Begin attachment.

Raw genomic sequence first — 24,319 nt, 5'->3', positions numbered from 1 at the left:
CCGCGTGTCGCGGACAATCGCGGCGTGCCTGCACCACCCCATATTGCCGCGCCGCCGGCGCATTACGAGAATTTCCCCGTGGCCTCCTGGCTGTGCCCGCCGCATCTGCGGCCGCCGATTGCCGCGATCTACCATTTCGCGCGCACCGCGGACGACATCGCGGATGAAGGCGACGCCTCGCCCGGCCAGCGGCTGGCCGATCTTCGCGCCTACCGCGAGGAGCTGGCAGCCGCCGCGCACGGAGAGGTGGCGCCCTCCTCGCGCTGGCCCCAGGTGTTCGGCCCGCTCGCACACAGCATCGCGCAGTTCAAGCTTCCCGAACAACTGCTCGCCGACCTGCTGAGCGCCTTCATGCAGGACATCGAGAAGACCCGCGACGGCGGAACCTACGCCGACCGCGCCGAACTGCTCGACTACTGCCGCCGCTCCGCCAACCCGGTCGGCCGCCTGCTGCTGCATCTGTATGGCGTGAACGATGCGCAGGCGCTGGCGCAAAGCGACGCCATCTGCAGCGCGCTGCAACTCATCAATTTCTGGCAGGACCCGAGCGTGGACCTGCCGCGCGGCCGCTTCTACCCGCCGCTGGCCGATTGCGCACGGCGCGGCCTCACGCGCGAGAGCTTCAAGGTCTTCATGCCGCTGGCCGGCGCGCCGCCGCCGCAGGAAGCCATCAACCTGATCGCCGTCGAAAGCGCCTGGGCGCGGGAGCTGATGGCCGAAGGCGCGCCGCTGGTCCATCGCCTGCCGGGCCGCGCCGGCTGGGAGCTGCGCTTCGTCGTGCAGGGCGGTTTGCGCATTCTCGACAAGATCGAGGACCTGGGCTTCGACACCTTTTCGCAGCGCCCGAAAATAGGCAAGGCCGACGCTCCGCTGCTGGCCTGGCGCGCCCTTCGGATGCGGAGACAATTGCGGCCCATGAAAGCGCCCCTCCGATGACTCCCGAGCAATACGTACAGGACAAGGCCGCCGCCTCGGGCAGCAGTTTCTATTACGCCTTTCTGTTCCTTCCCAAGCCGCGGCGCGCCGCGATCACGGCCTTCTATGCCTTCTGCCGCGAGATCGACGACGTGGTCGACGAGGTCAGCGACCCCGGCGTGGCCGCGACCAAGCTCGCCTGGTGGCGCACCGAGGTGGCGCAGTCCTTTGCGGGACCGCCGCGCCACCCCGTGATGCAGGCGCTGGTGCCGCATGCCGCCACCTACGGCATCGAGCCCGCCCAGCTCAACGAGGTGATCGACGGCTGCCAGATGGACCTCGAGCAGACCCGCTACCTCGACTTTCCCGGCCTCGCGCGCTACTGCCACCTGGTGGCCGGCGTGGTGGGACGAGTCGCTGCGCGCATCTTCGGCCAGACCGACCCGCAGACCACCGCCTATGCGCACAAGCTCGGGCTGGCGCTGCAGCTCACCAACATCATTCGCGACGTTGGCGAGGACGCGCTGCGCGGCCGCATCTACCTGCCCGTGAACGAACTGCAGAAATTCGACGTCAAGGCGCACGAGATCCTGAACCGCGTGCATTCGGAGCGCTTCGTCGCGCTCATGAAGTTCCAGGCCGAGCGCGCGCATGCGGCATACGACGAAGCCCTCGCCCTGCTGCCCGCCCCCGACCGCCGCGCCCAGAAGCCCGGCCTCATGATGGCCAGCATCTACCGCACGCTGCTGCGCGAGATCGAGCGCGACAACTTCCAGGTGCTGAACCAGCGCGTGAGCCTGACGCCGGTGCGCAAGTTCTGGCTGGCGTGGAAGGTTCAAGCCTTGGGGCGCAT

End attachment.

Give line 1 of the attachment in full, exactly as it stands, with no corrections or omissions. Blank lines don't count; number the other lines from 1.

Raw genomic sequence first — 24,319 nt, 5'->3', positions numbered from 1 at the left: